With this knowledge, the team agreed on several basic principles: First, it would develop a strong range of flooring services and, where necessary, would sub out these services in the early days of the business’ revitalization in order to quickly ramp up to the goal of being a single service source.
Secondly, we would leverage our maintenance or floor care business as the foundation of our new business model. We joined Starnet Floor Care, a subset of the Starnet membership, and determined that maintenance was one area, which must be supported from the beginning by our own team. By following the Starnet Floor Care protocol, we increased capability internally and were able to leverage this foundation across what is now four branch locations.
Thirdly, employee training became a huge priority for the company. Our goal was to establish internal capability through a rigorous training effort and to prudently but effectively be prepared to offer a complete range of services to end users. This was a costly proposition for the managing partners, but our goal was to move away from outsourcing services as quickly as possible while increasing quality. In many areas, fortunately, the vendor partners who work closely with D. S. Baxley provided critical training on their product application and installation.
The result of this effort was the company evolved into a full and consistent range of services across all four branches within 24 months. The floor care business delivered on its goal to provide strong profits and a consistent cash flow to the parent company and this success helped to fuel the expansion into other critical services. Of the other services, concrete polishing has been the strongest growth engine for the business in total and, as I’ve said many times, this service has been a real game changer.
The only missing piece as the business entered 2012 was a clear marketing and communication program to change the image of the D. S. Baxley business. At first, the team attempted to develop a rebranding plan internally, but quickly realized we needed external, expert help to bring the strongest plan together.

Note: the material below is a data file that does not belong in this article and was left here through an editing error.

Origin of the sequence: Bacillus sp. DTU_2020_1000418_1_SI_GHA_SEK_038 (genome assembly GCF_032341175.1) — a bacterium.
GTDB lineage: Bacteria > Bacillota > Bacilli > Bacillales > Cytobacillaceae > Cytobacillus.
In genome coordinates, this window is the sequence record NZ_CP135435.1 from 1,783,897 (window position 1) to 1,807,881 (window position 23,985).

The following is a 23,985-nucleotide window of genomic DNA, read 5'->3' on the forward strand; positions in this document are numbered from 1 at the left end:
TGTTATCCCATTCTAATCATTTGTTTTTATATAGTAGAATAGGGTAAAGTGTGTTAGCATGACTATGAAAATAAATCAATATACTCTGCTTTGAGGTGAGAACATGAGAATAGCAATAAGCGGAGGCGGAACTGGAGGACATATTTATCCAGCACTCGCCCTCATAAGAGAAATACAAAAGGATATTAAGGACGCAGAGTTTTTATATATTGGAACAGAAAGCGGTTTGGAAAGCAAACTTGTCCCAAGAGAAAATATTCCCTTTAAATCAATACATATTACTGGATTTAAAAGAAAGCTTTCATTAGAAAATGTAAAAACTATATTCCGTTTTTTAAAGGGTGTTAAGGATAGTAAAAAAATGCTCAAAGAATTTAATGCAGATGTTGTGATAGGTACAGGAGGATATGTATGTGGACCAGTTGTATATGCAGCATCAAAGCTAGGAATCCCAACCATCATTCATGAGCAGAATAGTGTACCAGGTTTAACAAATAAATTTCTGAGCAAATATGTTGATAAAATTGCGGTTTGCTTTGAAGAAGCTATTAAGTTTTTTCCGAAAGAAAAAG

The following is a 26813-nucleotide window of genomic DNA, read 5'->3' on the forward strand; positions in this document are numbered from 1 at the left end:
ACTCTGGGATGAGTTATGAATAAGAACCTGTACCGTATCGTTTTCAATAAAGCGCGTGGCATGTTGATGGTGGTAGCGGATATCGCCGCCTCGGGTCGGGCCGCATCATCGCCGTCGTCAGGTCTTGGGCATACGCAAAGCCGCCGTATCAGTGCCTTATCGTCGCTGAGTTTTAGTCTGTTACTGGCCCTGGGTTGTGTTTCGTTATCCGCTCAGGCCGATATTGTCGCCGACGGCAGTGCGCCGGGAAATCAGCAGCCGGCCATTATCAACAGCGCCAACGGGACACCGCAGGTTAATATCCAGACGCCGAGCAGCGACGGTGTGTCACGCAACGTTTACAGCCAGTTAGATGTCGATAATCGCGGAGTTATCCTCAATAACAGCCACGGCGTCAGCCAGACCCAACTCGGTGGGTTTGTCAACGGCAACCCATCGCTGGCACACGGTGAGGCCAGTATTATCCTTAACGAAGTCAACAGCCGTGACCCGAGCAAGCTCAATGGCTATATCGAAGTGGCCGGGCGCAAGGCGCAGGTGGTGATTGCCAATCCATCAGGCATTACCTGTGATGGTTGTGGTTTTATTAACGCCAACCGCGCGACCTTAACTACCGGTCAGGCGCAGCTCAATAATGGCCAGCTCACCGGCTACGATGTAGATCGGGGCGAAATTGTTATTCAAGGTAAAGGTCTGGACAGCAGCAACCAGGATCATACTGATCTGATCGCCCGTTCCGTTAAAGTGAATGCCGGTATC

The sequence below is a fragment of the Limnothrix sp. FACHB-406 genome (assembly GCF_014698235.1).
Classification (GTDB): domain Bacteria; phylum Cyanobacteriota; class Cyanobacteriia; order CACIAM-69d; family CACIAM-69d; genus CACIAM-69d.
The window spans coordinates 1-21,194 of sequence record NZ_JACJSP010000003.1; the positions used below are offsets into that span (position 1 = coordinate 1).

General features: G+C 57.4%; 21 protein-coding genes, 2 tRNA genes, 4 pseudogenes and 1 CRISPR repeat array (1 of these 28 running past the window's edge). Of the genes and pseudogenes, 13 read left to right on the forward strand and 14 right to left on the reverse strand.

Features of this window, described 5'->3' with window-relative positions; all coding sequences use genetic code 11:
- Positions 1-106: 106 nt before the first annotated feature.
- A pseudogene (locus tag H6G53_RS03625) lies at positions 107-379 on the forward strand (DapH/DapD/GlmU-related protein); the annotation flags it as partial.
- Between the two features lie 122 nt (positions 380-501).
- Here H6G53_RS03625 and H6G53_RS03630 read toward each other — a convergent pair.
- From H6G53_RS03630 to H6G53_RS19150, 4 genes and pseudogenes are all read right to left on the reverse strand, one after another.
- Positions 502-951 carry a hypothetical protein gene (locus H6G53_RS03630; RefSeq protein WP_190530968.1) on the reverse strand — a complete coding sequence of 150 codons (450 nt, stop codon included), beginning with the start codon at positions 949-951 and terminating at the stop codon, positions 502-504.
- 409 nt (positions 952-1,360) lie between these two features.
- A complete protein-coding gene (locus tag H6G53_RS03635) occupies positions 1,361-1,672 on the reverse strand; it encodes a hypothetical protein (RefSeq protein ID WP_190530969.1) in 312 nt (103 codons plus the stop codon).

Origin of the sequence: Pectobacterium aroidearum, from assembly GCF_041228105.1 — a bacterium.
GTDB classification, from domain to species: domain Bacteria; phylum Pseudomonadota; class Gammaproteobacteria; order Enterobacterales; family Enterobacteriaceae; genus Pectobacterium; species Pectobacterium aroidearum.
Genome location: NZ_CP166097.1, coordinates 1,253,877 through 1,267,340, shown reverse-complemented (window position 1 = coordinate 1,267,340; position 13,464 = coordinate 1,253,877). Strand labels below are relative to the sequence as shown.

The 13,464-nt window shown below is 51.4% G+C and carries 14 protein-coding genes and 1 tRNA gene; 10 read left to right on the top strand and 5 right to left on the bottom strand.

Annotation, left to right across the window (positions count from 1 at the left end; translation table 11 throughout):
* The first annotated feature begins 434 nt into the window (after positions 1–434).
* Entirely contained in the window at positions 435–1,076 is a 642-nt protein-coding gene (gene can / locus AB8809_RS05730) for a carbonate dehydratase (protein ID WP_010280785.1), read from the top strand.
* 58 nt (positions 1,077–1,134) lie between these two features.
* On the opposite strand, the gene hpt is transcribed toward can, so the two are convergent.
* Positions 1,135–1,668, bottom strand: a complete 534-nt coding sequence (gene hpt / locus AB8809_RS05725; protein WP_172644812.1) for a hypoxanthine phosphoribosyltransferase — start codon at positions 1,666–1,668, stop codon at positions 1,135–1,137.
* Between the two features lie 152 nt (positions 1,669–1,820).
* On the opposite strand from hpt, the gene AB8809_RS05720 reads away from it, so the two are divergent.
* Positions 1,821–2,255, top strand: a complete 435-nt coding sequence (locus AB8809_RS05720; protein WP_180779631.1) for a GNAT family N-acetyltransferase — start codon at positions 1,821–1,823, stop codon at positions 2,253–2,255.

The marketing agency, The Oya Group, created a revitalization plan that included a new corporate name, DSB+, and a strong corporate logo, which symbolized the breadth of the company’s services. The new corporate identity, “We Do More for Your Floor,” underscores the company’s commitment to its customer base. From our fleet of service vehicles through staff uniforms, the field teams who support DSB+ now offer a professional and distinctive image.
The new marketing effort was launched in early 2013. To date, the business results from both the new business platform and the overall communication plan have been strong. For DSB+, we are specifying more business and our customer base has steadily increased among the A&D and end user communities. Our pace of sales growth is on track to achieve our long-range targets of quadrupling business by 2020.
Overall, the investment in the business is returning at the pace we anticipated and, earlier this year, DSB+ won its first Starnet Design Award—it was also the first time we had entered the competition.
For us, winning a gold award in the Starnet Design Award competition was a meaningful event. We know our work is stronger than ever and the reputation we are building in our marketing area is supporting our long-term plans. We are excited about the future for DSB+.
Mike Patton is the CEO of DSB+ in Livermore, Calif. He started his flooring career with Walter Carpet Mills, and then, for almost 30 years, ran The Patton Group, a multi-line sales agency focused on commercial flooring products marketed to the A&D community and contractors in Northern California. In 1997, he formed D.S. Baxley with Si Baxley, and they later teamed with Cory Preston of Preston-Borg. In 2013 the company started under the DSB+ moniker. For more information, contact Patton at (415) 298-1243, or email@example.com.